The coffee here is roasted by Singapore-based specialty coffee roasters, A Common Man, borne out of Five Senses Coffee of Melbourne. I ordered a flat white, which to me is the perfect way of testing coffee – even better if you can have an espresso alongside it. The coffee itself was smooth and went down a treat. Whilst I sipped on said beverage, I waited for my Rainbow Salad. Honestly it was very difficult to choose what to order. The menu isn’t too extensive – that’s a good thing – but everything sounds absolutely mouthwatering. And Instagram-friendly too! My salad arrived in good time and tasted fresh, wholesome and delicious. You can’t really ask for more. Still it’s really no surprise when you find out that the menu is crafted by Michel Bras-trained chefs, Benjamin Darnaud (previously at Viande & Chef in Paris) and Vincent Dery.

Final Thoughts

A Wanted Man is a wonderful addition to Chelsea, and the Ministry of Waxing. Whereas combining both the luxury of a beauty salon, and the comfort of a cafe may still be relatively new to the UK, it’s certainly not lost on its customers; be them new or loyal. Let’s just say that I don’t always go for a wax, but when I do it’s the Ministry of Waxing (brownie points to those who get the reference).

I would highly recommend A Wanted Man, whether you want a beauty treatment, coffee & food, or both! You won’t be disappointed.

 

You’ll find AWM on Drip App – so don’t forget to use “EXG878” to get £4 free credit and “BLOOMZY20” for an additional 20% off!

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The Best Coffee in Barcelona – Caravelle | Travel Guide

Best Coffee in BarcelonaCaravelle | Coffee & Food | Website
Carrer del Pintor Fortuny, 31, 08001 Barcelona, Spain

The Best Coffee in Barcelona?

For me, coffee is vital to any holiday. It perks me up when jet lag sets in, and it keeps me going through the multitude of activities I try to cram into each day. I wasn’t quite sure what to expect of the coffee in Barcelona, but thankfully I had a guide. The BCN Best Coffee guide to be exact. The app was created by a friend of mine, whom I trust dearly when it comes to coffee & food; so I knew I was in good hands.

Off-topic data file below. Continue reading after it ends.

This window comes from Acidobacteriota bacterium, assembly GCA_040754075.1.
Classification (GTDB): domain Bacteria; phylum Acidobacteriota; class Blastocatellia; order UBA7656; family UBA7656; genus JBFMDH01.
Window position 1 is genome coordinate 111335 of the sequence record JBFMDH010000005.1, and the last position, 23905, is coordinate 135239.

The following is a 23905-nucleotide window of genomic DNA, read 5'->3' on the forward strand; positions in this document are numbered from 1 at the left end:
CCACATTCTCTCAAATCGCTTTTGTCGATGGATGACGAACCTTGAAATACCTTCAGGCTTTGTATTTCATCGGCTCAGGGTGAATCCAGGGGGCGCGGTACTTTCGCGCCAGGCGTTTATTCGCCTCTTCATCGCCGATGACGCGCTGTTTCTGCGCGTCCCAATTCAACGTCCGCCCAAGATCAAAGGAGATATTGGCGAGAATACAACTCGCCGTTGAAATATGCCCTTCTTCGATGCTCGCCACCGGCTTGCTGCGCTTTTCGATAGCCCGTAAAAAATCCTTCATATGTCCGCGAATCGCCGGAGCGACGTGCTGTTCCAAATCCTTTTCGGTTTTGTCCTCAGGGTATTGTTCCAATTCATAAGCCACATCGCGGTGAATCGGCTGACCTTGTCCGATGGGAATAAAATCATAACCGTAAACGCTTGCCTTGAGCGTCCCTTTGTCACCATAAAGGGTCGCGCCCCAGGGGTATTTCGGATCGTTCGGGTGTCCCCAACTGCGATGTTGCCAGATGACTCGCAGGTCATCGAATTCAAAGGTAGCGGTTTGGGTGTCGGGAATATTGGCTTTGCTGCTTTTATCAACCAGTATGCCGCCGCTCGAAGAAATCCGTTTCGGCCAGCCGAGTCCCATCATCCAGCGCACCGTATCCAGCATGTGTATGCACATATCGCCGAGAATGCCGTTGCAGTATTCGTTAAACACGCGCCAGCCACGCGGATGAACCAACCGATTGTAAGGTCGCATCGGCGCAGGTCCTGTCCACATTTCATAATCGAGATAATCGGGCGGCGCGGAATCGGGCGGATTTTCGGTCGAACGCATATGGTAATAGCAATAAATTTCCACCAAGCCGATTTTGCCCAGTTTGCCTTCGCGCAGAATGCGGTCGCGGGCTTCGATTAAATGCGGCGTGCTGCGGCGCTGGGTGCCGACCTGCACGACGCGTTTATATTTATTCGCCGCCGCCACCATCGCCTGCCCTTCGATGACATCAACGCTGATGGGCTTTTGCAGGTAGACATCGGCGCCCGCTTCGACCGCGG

After doing a bit of shopping in La Rambla, I checked out the app to see what coffee shops were close by. Luckily one of the cafes I had taken note of previously was less than 10mins away. That place was Caravelle.

Caravelle

Caravelle is based in central Barcelona, and offers up a variety of artisan coffee, craft beer, and food. We stopped by on a Monday – around midday – and found a free table. The interior is spacious, with tables and bar seating. It’s table service, so no need to go up to the bar. This area is utilised more in the evening, when they serve their own craft beer.

We ordered a cold brew, an iced latte (coz 30c weather), and the French Toast. I’d read that Caravelle’s brunches were pretty well known (and respected) in Barcelona. And apparently the French toast is a must-try. Truth be told I wanted the banana bread, but unfortunately it was sold out – so I assume it’s pretty awesome. Instead the server suggested I try the French toast. I didn’t need much convincing, and I took his word for it. Luckily I didn’t have to wait too long to find out just how it was for myself.

This beast of a brunch is much taller and fatter than I’d expected. Soft toast is loaded with fresh seasonal fruit (strawberries, peaches and blackberries) and cream. Honestly I couldn’t finish this myself, and had to ask for a little help. The tart flavours of the berries mix perfectly with the soft, sweet peach and cream. You’d think a dish with this much bread would get a little dry, but the fruit sauce keeps everything moist.